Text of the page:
Amid the major flaws, a minor act of courage, Tom Hyland, 2008-07-11
Timor sleuth names torture officers, Lindsay Murdoch, Age, 2008-07-12
An Australian investigator has named Indonesian military officers responsible for crimes against humanity committed in East Timor in 1999, including acts of torture in which victims were forced to eat their own ears. David Savage delivered a key report to the Indonesia-East Timor Truth and Friendship Commission that was scathing of Indonesian authorities who have for years denied responsibility for violence that left at least 1400 Timorese dead. He said that in the north-western Bobanaro district, where he was posted in 1999, there were thousands of witnesses to the involvement of TNI (Indonesian military) members in attacks on civilians.
Australian and Indonesian prior-knowledge:
Downer ‘tried to prevent Timor violence’, Mark Forbes, Age, 2008-07-12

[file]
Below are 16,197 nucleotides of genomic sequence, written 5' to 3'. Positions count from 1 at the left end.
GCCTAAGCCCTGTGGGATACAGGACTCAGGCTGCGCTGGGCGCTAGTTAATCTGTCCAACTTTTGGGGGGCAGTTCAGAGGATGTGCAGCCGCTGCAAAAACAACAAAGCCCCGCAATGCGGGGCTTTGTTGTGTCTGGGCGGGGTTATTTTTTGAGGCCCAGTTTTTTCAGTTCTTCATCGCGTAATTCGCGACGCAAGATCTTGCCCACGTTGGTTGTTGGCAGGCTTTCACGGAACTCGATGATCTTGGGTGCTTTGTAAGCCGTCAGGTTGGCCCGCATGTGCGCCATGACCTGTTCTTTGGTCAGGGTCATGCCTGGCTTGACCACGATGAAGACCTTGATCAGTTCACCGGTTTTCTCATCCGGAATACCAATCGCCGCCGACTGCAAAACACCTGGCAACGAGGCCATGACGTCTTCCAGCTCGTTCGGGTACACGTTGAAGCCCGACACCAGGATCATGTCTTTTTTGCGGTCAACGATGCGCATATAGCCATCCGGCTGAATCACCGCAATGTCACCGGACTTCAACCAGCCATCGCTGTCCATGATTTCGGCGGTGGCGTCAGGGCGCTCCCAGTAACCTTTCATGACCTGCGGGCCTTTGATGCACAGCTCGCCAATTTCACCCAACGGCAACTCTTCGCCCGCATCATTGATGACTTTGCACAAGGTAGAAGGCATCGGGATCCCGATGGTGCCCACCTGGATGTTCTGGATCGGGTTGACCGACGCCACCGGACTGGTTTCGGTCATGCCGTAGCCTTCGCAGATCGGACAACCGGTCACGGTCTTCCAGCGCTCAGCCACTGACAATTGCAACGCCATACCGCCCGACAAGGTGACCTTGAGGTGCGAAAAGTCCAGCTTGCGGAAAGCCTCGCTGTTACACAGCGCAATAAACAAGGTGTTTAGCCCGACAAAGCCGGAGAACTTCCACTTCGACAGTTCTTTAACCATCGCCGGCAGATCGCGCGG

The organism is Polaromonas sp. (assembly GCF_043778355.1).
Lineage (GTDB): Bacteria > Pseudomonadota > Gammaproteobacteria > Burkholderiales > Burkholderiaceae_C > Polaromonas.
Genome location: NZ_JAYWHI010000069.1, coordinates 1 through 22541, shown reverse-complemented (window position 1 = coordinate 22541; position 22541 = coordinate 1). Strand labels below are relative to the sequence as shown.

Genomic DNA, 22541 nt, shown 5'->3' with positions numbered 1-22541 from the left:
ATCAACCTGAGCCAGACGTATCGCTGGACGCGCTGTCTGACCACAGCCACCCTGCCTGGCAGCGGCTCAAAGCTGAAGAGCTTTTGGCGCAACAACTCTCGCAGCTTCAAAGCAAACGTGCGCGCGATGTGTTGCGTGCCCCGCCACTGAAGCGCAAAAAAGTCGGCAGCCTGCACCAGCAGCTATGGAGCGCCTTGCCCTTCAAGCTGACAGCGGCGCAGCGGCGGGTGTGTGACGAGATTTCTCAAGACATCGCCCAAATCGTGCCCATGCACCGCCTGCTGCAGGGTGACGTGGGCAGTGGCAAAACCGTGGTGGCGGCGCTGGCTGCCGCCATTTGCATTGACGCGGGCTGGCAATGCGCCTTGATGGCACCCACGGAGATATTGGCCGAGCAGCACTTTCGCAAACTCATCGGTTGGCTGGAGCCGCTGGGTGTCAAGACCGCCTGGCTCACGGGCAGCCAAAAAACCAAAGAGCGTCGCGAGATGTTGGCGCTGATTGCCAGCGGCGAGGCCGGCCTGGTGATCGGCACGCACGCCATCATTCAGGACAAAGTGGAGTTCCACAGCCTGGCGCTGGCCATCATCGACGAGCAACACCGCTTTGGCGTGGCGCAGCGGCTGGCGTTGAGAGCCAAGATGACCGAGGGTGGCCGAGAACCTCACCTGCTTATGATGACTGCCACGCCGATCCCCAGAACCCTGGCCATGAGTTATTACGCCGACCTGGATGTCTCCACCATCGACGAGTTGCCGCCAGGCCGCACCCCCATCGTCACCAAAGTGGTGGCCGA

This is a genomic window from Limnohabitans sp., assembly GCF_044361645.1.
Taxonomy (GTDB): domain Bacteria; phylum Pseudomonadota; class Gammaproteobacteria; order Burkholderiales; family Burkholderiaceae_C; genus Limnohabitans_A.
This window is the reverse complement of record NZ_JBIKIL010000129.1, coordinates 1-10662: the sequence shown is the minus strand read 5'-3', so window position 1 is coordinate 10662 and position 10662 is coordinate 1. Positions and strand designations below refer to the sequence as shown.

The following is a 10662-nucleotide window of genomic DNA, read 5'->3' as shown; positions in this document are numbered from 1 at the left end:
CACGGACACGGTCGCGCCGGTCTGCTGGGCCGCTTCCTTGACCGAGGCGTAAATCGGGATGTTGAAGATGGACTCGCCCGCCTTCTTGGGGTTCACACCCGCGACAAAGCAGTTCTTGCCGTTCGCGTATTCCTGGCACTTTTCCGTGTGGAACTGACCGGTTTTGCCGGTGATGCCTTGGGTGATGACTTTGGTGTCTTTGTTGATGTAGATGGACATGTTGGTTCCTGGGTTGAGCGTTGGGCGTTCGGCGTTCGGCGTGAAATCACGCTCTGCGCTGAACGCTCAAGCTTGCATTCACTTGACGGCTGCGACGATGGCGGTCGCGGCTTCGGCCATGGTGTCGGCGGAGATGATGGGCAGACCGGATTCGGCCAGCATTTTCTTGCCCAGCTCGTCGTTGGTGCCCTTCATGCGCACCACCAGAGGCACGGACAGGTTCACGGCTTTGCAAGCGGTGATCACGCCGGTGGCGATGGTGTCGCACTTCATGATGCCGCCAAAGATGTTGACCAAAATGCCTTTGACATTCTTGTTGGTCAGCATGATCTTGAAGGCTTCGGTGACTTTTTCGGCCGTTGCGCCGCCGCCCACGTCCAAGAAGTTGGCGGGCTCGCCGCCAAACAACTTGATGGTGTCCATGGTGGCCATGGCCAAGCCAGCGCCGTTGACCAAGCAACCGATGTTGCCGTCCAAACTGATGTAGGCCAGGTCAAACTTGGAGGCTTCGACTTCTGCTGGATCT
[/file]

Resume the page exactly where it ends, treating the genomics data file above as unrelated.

Former foreign affairs minister Alexander Downer admits knowing the Indonesian army was behind outbreaks of violence at the time of East Timor’s independence vote, but says he and former prime minister John Howard tried their hardest to prevent it.
Downer diplomacy: if you don’t succeed, bully again, Hamish McDonald, SMH, 2008-07-12
It might be assumed from what Downer wrote that this letter set out the case for an independent East Timor that resulted in the United Nations referendum in August 1999 and the destructive exit of Indonesian forces a few weeks later. But the letter was proposing a fudge designed to diffuse the pressure for independence in the territory, and clearly based on a hope in Canberra that if the Indonesians got their act together East Timor would eventually decide to remain inside Indonesia.
Silent Witness: Australian Intelligence and East Timor, in Richard Tanter, Desmond Ball and Gerry Van Klinken (eds.), Masters of Terror: Indonesia’s Military and Violence in East Timor in 1999, (Rowman and Littlefield, second edition, 2006)
Wiranto knew of Timor abuse: Downer, Age, 2008-07-11
Masters of Terror, Gerry van Klinken and David Bourchier (Database searchable by name and event/location)
Defence Intelligence Organisation attache Mervyn Jenkins:
The death of Mervyn Jenkins, Australian Forces Abroad, Nautilus Institute